Chicago Blackhawks	604	501	6537	5424	103	92		11
Washington Capitals	593	499	6140	5804	94	33		61
San Jose Sharks		557	479	6466	5778	78	68		10
Philadelphia Flyers	579	511	6182	5697	68	43		25
Pittsburgh Penguins	556	489	6383	5564	67	71		-4
New York Rangers	519	455	5722	5818	64	-4		68
Detroit Red Wings	564	501	6617	5853	63	71		-8
Buffalo Sabres		538	500	6188	6093	38	6		32
St. Louis Blues		513	489	5891	5579	24	23		1
Los Angeles Kings	489	471	5840	5548	18	27		-9
Phoenix Coyotes		492	483	5985	6079	9	-19		28
Montreal Canadiens	492	484	5941	6073	8	-11		19
Calgary Flames		506	500	5819	5763	6	-1		7
Nashville Predators	491	489	5769	5958	2	-17		19
Dallas Stars		526	536	5726	6115	-10	-31		21
New Jersey Devils	443	472	5686	5285	-29	39		-68
Anaheim Mighty Ducks	519	553	5600	6355	-34	-65		31
Minnesota Wild		470	519	5318	6140	-49	-66		17
Tampa Bay Lightning	520	570	5868	5917	-50	-5		-45
Florida Panthers	467	518	5880	6455	-51	-47		-4
Winnipeg Jets		521	574	5994	6375	-53	-42		-11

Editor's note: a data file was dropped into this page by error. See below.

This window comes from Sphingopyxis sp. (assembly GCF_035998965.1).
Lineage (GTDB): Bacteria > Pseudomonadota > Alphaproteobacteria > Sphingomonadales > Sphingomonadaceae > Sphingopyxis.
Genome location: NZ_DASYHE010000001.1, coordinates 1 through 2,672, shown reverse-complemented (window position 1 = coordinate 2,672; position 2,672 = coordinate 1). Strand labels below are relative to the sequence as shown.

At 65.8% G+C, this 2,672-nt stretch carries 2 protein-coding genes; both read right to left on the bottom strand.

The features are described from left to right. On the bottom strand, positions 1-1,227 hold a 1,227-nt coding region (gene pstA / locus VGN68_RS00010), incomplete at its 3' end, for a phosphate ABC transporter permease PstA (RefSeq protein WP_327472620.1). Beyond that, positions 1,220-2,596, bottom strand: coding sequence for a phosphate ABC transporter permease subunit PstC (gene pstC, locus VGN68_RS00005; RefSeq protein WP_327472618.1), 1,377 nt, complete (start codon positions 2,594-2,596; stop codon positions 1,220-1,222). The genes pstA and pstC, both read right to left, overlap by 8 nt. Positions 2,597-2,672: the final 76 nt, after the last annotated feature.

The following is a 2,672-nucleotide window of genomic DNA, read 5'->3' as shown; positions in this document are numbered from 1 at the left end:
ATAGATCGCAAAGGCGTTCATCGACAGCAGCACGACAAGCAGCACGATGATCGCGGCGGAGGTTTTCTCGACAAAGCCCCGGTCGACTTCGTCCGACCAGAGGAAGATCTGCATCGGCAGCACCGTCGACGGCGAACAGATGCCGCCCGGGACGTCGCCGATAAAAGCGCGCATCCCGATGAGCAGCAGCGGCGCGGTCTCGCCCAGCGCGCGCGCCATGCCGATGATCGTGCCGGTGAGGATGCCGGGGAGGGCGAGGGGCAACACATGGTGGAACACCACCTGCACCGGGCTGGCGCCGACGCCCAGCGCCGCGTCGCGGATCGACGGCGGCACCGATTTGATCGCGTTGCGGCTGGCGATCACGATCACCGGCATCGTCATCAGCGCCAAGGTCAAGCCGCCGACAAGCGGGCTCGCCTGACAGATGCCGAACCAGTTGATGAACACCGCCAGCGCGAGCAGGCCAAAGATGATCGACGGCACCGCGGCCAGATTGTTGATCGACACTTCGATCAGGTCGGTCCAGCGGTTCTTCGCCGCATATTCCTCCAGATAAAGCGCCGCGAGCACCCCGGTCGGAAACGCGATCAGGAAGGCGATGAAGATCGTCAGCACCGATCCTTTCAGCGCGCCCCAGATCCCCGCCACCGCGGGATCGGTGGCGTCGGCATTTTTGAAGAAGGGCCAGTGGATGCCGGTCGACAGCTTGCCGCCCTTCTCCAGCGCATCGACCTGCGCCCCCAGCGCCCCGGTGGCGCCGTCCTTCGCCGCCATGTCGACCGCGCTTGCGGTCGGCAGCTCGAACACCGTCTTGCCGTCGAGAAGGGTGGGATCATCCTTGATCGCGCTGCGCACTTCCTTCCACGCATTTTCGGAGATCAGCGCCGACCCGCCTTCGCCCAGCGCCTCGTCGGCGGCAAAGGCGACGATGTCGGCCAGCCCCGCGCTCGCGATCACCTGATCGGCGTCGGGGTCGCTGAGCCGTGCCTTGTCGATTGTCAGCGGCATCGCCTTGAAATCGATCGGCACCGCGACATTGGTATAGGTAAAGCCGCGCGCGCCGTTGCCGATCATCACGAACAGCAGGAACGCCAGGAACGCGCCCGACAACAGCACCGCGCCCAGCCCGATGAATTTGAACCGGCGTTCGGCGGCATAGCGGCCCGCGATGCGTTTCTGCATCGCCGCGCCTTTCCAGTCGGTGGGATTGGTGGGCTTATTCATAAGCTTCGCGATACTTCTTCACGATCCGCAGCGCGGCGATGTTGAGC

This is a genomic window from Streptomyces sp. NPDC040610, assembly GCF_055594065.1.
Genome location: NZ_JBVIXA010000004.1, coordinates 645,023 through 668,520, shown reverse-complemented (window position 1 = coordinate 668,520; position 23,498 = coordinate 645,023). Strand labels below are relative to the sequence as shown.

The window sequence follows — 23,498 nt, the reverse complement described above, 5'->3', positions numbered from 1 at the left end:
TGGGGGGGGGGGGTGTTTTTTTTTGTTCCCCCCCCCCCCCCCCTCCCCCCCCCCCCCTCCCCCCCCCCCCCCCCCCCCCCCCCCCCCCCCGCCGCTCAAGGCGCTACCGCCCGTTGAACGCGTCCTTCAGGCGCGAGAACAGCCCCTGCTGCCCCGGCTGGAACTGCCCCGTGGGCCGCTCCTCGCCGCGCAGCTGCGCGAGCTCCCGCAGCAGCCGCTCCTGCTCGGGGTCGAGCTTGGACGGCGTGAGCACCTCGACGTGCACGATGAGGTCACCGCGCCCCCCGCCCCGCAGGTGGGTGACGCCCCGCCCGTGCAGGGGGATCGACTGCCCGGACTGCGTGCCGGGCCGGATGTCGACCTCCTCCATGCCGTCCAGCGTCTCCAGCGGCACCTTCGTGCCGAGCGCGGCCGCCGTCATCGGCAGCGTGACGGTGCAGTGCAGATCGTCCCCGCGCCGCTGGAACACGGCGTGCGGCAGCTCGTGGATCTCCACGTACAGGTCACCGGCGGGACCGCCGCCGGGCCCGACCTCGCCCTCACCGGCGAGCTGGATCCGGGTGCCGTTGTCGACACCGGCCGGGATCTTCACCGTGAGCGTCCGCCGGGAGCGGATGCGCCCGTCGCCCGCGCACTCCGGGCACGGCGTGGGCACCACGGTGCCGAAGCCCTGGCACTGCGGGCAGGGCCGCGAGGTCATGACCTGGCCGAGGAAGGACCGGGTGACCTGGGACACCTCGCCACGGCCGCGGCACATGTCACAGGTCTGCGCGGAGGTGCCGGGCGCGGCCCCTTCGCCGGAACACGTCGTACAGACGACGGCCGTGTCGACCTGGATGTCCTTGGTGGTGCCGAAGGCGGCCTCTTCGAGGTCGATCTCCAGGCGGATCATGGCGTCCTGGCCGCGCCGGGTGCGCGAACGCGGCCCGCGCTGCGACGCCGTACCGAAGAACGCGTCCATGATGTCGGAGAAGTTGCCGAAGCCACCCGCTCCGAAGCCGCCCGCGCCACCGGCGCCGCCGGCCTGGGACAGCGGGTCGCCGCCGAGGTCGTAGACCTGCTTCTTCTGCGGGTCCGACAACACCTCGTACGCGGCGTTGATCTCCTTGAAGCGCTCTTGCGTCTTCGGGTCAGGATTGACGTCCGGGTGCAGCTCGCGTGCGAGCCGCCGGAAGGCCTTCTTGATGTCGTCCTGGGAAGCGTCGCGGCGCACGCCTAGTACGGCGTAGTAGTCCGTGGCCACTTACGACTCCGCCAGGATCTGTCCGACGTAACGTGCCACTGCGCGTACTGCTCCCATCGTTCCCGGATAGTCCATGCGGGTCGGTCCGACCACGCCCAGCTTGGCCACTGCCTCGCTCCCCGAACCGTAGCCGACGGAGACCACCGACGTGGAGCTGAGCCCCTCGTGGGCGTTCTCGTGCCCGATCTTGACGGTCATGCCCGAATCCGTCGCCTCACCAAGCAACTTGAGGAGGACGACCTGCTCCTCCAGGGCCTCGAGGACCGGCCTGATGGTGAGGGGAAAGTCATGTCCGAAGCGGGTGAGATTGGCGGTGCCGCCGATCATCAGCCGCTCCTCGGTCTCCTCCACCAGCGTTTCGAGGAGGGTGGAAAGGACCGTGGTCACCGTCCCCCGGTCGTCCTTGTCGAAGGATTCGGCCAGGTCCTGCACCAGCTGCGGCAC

Carolina Hurricanes	519	575	5918	6394	-56	-36		-20
Colorado Avalanche	521	582	5748	6208	-61	-40		-21
Toronto Maple Leafs	513	590	5982	6027	-77	0		-77
New York Islanders	497	592	5844	6203	-95	-29		-66
Ottawa Senators		478	575	5854	5951	-97	-18		-79
Columbus Blue Jackets	474	591	5912	5929	-117	2		-119
Edmonton Oilers		468	591	5286	6253	-123	-88		-35

This contains just the basics: goals for and against, shots for and against, goal differential, and the goal differential due to shots, which I have calculated as taking shots in every manpower situation and multiplying them by the average success rate in that situation across the NHL (7.9% for 5v5 shots, 12.0% for 5v4 shots, etc). Note that this table excludes empty-net situations and does not count shootout goals.